CVRT questions

#3
What you need to calculate is the Mean time before failure MTBF obviously each component has a MTBF and this needs to be considered.By the way that information is restricted and will not be covered here.

However heres a MTBF for a car so you understand the complexities of the calculation.

Having a reliable car is important to just about everybody. The following equations illustrate how you could compute the reliability and availability of your car knowing the expected life of a few key components:
Expected Life of Key Components

MTBFPower Train = 1500 hrs (90k miles @ 60 mph)
MTBFTires = 1000 hrs (60k miles @ 60 mph)
MTBFBrakes = 666 hrs (40k miles of city driving)


Time to Repair Car if Key Component Failed


MTTRCar = 24 Hrs

Computing Reliability of Car


1/MTBFS = 1/MTBFa + 1/MTBFb + 1/MTBFc
1/MTBFCar = 1/1500 + 1/1000 + 1/666
MTBFCar = 315 hrs

R = e-t/MTBF (0-1, 1=Perfectly Reliable)

Reliability of Car after 100 hours of operation:


RCar @ 100 hrs = e-100/315 = 0.72 (72% chance of operating without failure)

Computing the Availability of Car


Availability (% Up Time) = MTBF / (MTBF + MTTR) (0-1, 1=Always Available)

Availability = 315 / (315+24) = 0.929 (92% chance of being operational at any point in time)

So, the car is available 92.9% of the time for use. This level of availability might be acceptable for the majority of people. For others with different circumstances, a higher level of availability is a requirement. For these people, some form of redundancy is required, a second car that can be used while the primary car is being repaired.


System Reliability/Availability With Redundancy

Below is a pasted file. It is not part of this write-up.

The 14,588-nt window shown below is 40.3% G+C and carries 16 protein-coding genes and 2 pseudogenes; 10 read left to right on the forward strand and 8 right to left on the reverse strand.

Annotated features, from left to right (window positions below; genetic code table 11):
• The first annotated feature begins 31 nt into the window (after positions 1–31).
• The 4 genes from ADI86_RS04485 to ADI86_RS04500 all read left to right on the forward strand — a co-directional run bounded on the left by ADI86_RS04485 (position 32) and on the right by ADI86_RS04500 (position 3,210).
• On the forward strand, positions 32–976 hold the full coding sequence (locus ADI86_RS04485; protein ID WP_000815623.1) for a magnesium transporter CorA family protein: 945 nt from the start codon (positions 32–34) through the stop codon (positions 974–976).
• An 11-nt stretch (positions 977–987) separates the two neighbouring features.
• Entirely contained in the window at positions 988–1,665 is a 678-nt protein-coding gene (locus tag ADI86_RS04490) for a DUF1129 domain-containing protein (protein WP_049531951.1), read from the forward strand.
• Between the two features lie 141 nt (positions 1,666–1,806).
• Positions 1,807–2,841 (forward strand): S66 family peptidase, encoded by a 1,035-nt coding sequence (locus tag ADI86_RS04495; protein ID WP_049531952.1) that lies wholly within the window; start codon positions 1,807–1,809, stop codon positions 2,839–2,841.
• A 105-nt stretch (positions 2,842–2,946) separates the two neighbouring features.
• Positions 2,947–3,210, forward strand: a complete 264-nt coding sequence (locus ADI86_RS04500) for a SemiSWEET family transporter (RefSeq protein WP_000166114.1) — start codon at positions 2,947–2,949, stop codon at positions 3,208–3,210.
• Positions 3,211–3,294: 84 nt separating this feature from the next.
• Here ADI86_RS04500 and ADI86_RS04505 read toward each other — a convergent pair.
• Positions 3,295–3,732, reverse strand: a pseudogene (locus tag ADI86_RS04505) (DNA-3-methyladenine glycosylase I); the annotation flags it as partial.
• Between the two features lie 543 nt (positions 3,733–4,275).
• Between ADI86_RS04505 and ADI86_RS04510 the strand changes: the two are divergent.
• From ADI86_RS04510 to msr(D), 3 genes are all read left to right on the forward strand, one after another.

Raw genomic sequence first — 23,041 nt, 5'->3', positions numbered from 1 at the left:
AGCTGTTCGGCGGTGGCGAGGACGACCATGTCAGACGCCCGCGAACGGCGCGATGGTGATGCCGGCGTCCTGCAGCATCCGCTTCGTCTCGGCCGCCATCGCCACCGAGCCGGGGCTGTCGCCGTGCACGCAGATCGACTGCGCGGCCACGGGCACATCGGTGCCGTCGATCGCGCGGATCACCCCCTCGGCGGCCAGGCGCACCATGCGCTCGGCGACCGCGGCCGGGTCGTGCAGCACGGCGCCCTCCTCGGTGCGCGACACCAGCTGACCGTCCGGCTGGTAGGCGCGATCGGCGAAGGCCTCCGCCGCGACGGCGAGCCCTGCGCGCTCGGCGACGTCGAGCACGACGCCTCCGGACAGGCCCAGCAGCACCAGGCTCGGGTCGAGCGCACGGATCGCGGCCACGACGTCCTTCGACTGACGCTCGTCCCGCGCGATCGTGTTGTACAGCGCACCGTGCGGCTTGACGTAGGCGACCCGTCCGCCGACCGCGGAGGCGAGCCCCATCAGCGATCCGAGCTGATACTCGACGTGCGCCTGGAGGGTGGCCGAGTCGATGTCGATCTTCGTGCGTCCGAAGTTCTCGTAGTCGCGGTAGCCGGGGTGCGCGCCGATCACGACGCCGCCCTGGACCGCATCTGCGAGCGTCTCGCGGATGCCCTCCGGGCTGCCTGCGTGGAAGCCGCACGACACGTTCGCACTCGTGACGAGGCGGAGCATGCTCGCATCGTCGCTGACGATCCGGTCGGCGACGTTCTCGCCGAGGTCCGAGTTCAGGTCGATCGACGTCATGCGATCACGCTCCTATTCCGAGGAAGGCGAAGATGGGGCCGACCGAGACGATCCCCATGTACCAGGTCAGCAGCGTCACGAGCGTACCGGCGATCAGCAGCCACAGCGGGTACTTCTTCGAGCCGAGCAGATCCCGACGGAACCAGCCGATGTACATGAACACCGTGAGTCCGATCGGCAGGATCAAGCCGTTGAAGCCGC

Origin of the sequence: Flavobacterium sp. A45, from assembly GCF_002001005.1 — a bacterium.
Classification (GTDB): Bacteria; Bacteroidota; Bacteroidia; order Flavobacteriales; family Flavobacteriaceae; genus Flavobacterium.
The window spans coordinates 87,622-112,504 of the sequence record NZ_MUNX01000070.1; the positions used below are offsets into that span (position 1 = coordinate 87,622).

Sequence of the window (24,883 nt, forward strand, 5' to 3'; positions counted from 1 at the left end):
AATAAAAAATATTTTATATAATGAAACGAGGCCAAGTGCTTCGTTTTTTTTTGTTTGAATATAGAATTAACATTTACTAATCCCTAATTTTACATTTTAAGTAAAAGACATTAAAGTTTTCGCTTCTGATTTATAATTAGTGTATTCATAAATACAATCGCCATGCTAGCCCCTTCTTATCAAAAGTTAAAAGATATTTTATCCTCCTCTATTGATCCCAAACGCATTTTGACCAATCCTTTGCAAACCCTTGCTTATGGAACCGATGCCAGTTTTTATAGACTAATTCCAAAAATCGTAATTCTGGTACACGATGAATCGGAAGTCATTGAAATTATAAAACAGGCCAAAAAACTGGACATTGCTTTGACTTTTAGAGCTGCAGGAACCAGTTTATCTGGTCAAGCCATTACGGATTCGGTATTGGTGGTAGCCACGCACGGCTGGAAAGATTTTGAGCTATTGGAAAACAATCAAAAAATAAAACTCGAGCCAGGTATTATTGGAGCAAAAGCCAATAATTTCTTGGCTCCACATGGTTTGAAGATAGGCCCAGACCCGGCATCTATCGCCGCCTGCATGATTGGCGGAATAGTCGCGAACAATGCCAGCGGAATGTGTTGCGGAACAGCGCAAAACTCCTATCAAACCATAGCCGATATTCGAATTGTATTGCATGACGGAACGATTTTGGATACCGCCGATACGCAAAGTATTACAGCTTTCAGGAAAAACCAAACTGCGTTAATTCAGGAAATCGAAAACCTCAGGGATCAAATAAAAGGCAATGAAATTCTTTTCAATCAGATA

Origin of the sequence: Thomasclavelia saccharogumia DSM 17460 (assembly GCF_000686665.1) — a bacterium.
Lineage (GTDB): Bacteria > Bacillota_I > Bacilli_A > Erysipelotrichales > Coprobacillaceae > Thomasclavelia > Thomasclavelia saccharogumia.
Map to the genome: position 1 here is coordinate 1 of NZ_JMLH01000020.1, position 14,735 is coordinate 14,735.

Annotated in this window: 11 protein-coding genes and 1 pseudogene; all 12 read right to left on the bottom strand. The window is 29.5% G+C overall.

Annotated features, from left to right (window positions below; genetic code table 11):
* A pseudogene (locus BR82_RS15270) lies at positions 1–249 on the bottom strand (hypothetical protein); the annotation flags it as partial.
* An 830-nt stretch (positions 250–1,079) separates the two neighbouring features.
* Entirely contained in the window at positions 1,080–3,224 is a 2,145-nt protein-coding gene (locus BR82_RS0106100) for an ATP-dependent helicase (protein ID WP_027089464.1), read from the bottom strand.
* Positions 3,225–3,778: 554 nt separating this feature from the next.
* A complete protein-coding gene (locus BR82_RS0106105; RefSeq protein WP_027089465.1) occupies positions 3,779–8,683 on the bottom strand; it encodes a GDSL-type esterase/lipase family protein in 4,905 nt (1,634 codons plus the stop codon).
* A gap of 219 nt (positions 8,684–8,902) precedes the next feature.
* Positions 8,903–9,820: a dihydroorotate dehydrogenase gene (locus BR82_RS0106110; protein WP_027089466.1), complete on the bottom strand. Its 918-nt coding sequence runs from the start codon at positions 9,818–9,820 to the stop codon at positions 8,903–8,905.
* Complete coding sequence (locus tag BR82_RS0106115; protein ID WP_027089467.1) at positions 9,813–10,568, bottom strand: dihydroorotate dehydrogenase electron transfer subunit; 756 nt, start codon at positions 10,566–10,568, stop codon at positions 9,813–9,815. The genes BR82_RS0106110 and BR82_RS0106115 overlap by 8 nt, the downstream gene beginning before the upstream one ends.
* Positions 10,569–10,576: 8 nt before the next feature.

In redundant systems where the repair of a failed component can take place with no interruption to system operation and the backup unit is in standby.



Typical System Reliability/Availability for One of Two Cars
Extending the example of cars, the following equations compute the availability of having one of two cars operational in a family:

From the previous example:


MTBFCar = 315 hrs
MTTRCar = 24 Hrs



MTBF 1car out of 2 = 4764 hrs (Versus 315 for 1 car)

Reliability of having one operational car from a two car system after 100 hours of operation:


RCar @ 100 hrs = e-100/4764 = 0.979 (Versus 0.72 for 1 car)

Computing the availability of a car in a two car system:


Availability = MTBF / MTBF + MTTR (0-1, 1=Always Available)

Availability = 4764 / (4764+24) = 0.995


In a two-car system, 99.5% of the time one of the two cars is available for use. As contrasted with a one-car system, where 92.9% of the time there is a car available for use.
 
#4
It's for a Spartan. Sorry I should have said, I intend to use one (private Civi one) on the road quite a bit, I was just wondering if this is going to be at all practicable. Or do I need a spare gearbox, engine etc ready. thanks.
 
#5
It's for a Spartan. Sorry I should have said, I intend to use one (private Civi one) on the road quite a bit, I was just wondering if this is going to be at all practicable. Or do I need a spare gearbox, engine etc ready. thanks.
 
#6
Mate you will have a lot of work on there . I take it , it has the JAG 4.2 petrol engine if so engine parts are not too bad to get hold of but gearbox , running gear etc will be tough . You will have to be really keen to keep that spartan on the road .
 
#7
Also, the AA don't do recovery plans for CVR(T), so when it breaks it will be expensive to get it towed home :)
 
#8
why would u want to your very own spartan? are u mad, they are a pain in the arrse at the best of times, hope u have the man hours to graft on the thing! what u gonna use it for shopping at asda, like to see that in the mother and toddler bit!. hope u have wone the lottery to fill the thing up.
 
#9
Once consumer to consider will be; track pads, 6 monthly inspectionS, mission servicing and heavy forbid you need a new J60 powerpack.Gearbox is a pig to work on aswell.
 
C

cloudbuster

Guest
#10
QManWpns said:
Once consumer to consider will be track pads, 6 monthly inspection mission servicing and heavy forbid you need a new J60 powerpack.Gearbox is a pig to work on aswell.
Whadeesay???

Someone's started the session early.'8)
 
#12
thought as much. I had a friend who had a civi cvrt that had his j60 engine blow up. Big hole in his sump. As track pads are not removable it they are very expensive to replace as they wear out pretty quick. It is just I have never run one for a long period of time. I have been about 10 miles max (No problems then). I have heard gearboxes are prone to going over long periods.